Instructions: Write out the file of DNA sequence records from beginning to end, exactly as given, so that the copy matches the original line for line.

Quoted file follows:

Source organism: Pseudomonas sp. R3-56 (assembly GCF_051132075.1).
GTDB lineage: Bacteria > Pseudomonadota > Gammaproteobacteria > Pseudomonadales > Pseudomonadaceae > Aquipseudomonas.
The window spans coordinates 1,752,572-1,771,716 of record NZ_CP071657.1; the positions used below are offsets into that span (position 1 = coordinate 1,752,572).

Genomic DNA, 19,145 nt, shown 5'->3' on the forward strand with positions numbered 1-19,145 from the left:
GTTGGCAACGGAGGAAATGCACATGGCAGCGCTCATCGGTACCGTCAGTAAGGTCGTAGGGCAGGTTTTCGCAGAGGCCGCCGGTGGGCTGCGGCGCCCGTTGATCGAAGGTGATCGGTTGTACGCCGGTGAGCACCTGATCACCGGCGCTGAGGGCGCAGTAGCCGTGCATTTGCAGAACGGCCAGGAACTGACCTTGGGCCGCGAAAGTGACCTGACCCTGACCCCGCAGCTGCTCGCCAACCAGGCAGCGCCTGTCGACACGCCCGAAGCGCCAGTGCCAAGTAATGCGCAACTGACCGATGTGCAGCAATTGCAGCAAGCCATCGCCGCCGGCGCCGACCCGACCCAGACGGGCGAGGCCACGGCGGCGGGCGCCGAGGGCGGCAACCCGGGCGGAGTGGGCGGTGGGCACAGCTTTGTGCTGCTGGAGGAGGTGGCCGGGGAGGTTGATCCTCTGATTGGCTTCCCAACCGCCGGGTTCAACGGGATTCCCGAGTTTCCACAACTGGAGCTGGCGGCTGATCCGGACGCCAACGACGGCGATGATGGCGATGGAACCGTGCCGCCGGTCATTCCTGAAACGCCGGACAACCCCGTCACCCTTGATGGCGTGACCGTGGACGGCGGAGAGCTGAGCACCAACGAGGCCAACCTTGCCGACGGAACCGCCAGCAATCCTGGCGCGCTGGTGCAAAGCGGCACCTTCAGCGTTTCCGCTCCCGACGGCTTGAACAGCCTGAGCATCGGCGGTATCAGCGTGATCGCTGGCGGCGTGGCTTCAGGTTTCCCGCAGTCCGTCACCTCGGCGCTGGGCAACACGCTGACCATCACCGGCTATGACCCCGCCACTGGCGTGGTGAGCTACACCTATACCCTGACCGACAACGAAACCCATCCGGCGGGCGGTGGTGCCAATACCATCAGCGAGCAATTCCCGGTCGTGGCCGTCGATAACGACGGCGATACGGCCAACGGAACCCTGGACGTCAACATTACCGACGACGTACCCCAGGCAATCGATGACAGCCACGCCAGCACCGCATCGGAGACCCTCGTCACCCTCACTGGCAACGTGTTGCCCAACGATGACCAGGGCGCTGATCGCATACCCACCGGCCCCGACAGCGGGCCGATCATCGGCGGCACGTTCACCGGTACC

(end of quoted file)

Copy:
Source organism: Pseudomonas sp. R3-56 (assembly GCF_051132075.1).
GTDB lineage: Bacteria > Pseudomonadota > Gammaproteobacteria > Pseudomonadales > Pseudomonadaceae > Aquipseudomonas.
The window spans coordinates 1,752,572-1,771,716 of record NZ_CP071657.1; the positions used below are offsets into that span (position 1 = coordinate 1,752,572).

Genomic DNA, 19,145 nt, shown 5'->3' on the forward strand with positions numbered 1-19,145 from the left:
GTTGGCAACGGAGGAAATGCACATGGCAGCGCTCATCGGTACCGTCAGTAAGGTCGTAGGGCAGGTTTTCGCAGAGGCCGCCGGTGGGCTGCGGCGCCCGTTGATCGAAGGTGATCGGTTGTACGCCGGTGAGCACCTGATCACCGGCGCTGAGGGCGCAGTAGCCGTGCATTTGCAGAACGGCCAGGAACTGACCTTGGGCCGCGAAAGTGACCTGACCCTGACCCCGCAGCTGCTCGCCAACCAGGCAGCGCCTGTCGACACGCCCGAAGCGCCAGTGCCAAGTAATGCGCAACTGACCGATGTGCAGCAATTGCAGCAAGCCATCGCCGCCGGCGCCGACCCGACCCAGACGGGCGAGGCCACGGCGGCGGGCGCCGAGGGCGGCAACCCGGGCGGAGTGGGCGGTGGGCACAGCTTTGTGCTGCTGGAGGAGGTGGCCGGGGAGGTTGATCCTCTGATTGGCTTCCCAACCGCCGGGTTCAACGGGATTCCCGAGTTTCCACAACTGGAGCTGGCGGCTGATCCGGACGCCAACGACGGCGATGATGGCGATGGAACCGTGCCGCCGGTCATTCCTGAAACGCCGGACAACCCCGTCACCCTTGATGGCGTGACCGTGGACGGCGGAGAGCTGAGCACCAACGAGGCCAACCTTGCCGACGGAACCGCCAGCAATCCTGGCGCGCTGGTGCAAAGCGGCACCTTCAGCGTTTCCGCTCCCGACGGCTTGAACAGCCTGAGCATCGGCGGTATCAGCGTGATCGCTGGCGGCGTGGCTTCAGGTTTCCCGCAGTCCGTCACCTCGGCGCTGGGCAACACGCTGACCATCACCGGCTATGACCCCGCCACTGGCGTGGTGAGCTACACCTATACCCTGACCGACAACGAAACCCATCCGGCGGGCGGTGGTGCCAATACCATCAGCGAGCAATTCCCGGTCGTGGCCGTCGATAACGACGGCGATACGGCCAACGGAACCCTGGACGTCAACATTACCGACGACGTACCCCAGGCAATCGATGACAGCCACGCCAGCACCGCATCGGAGACCCTCGTCACCCTCACTGGCAACGTGTTGCCCAACGATGACCAGGGCGCTGATCGCATACCCACCGGCCCCGACAGCGGGCCGATCATCGGCGGCACGTTCACCGGTACC